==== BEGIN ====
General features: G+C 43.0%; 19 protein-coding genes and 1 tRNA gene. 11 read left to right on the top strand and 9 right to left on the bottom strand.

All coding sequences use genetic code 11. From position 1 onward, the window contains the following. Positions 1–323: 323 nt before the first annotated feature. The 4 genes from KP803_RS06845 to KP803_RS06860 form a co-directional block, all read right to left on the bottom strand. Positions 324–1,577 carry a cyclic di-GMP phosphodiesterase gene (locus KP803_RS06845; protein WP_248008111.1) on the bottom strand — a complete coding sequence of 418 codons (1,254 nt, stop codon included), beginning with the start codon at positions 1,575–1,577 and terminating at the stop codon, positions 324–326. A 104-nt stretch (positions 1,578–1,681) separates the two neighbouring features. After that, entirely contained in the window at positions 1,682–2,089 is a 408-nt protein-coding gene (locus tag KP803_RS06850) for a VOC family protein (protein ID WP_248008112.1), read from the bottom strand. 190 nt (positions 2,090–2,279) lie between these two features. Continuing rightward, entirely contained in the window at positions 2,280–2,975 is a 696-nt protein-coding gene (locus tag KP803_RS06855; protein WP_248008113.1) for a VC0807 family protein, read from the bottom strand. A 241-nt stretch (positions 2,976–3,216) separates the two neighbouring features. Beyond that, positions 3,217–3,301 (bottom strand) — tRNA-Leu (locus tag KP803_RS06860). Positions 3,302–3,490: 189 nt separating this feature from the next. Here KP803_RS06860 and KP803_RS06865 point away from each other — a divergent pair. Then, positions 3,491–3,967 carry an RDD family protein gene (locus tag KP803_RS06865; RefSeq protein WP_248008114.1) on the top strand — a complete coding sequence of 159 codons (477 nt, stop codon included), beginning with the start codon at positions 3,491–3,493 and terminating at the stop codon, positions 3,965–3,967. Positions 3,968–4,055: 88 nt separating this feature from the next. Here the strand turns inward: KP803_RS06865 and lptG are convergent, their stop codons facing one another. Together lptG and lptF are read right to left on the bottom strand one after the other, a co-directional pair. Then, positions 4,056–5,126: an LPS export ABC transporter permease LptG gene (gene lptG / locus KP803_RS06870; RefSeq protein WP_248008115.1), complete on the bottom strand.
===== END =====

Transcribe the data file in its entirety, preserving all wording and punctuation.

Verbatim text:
General features: G+C 43.0%; 19 protein-coding genes and 1 tRNA gene. 11 read left to right on the top strand and 9 right to left on the bottom strand.

All coding sequences use genetic code 11. From position 1 onward, the window contains the following. Positions 1–323: 323 nt before the first annotated feature. The 4 genes from KP803_RS06845 to KP803_RS06860 form a co-directional block, all read right to left on the bottom strand. Positions 324–1,577 carry a cyclic di-GMP phosphodiesterase gene (locus KP803_RS06845; protein WP_248008111.1) on the bottom strand — a complete coding sequence of 418 codons (1,254 nt, stop codon included), beginning with the start codon at positions 1,575–1,577 and terminating at the stop codon, positions 324–326. A 104-nt stretch (positions 1,578–1,681) separates the two neighbouring features. After that, entirely contained in the window at positions 1,682–2,089 is a 408-nt protein-coding gene (locus tag KP803_RS06850) for a VOC family protein (protein ID WP_248008112.1), read from the bottom strand. 190 nt (positions 2,090–2,279) lie between these two features. Continuing rightward, entirely contained in the window at positions 2,280–2,975 is a 696-nt protein-coding gene (locus tag KP803_RS06855; protein WP_248008113.1) for a VC0807 family protein, read from the bottom strand. A 241-nt stretch (positions 2,976–3,216) separates the two neighbouring features. Beyond that, positions 3,217–3,301 (bottom strand) — tRNA-Leu (locus tag KP803_RS06860). Positions 3,302–3,490: 189 nt separating this feature from the next. Here KP803_RS06860 and KP803_RS06865 point away from each other — a divergent pair. Then, positions 3,491–3,967 carry an RDD family protein gene (locus tag KP803_RS06865; RefSeq protein WP_248008114.1) on the top strand — a complete coding sequence of 159 codons (477 nt, stop codon included), beginning with the start codon at positions 3,491–3,493 and terminating at the stop codon, positions 3,965–3,967. Positions 3,968–4,055: 88 nt separating this feature from the next. Here the strand turns inward: KP803_RS06865 and lptG are convergent, their stop codons facing one another. Together lptG and lptF are read right to left on the bottom strand one after the other, a co-directional pair. Then, positions 4,056–5,126: an LPS export ABC transporter permease LptG gene (gene lptG / locus KP803_RS06870; RefSeq protein WP_248008115.1), complete on the bottom strand.